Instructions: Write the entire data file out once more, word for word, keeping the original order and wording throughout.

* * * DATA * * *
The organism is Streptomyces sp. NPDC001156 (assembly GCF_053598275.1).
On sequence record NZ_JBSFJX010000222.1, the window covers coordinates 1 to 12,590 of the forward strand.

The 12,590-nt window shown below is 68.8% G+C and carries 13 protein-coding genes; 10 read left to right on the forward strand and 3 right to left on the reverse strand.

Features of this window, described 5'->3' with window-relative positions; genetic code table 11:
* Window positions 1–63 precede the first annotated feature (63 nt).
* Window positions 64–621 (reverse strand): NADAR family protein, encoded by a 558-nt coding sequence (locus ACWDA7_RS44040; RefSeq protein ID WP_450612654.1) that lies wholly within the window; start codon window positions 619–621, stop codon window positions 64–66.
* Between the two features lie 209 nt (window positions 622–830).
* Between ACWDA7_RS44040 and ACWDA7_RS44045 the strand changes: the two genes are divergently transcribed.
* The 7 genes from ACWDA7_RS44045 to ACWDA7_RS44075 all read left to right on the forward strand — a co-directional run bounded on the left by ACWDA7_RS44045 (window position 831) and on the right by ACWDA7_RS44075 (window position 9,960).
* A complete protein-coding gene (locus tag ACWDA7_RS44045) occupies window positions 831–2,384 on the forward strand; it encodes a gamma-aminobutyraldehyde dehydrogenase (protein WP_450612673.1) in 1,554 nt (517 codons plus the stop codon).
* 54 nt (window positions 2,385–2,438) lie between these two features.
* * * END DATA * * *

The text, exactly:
The organism is Streptomyces sp. NPDC001156 (assembly GCF_053598275.1).
On sequence record NZ_JBSFJX010000222.1, the window covers coordinates 1 to 12,590 of the forward strand.

The 12,590-nt window shown below is 68.8% G+C and carries 13 protein-coding genes; 10 read left to right on the forward strand and 3 right to left on the reverse strand.

Features of this window, described 5'->3' with window-relative positions; genetic code table 11:
* Window positions 1–63 precede the first annotated feature (63 nt).
* Window positions 64–621 (reverse strand): NADAR family protein, encoded by a 558-nt coding sequence (locus ACWDA7_RS44040; RefSeq protein ID WP_450612654.1) that lies wholly within the window; start codon window positions 619–621, stop codon window positions 64–66.
* Between the two features lie 209 nt (window positions 622–830).
* Between ACWDA7_RS44040 and ACWDA7_RS44045 the strand changes: the two genes are divergently transcribed.
* The 7 genes from ACWDA7_RS44045 to ACWDA7_RS44075 all read left to right on the forward strand — a co-directional run bounded on the left by ACWDA7_RS44045 (window position 831) and on the right by ACWDA7_RS44075 (window position 9,960).
* A complete protein-coding gene (locus tag ACWDA7_RS44045) occupies window positions 831–2,384 on the forward strand; it encodes a gamma-aminobutyraldehyde dehydrogenase (protein WP_450612673.1) in 1,554 nt (517 codons plus the stop codon).
* 54 nt (window positions 2,385–2,438) lie between these two features.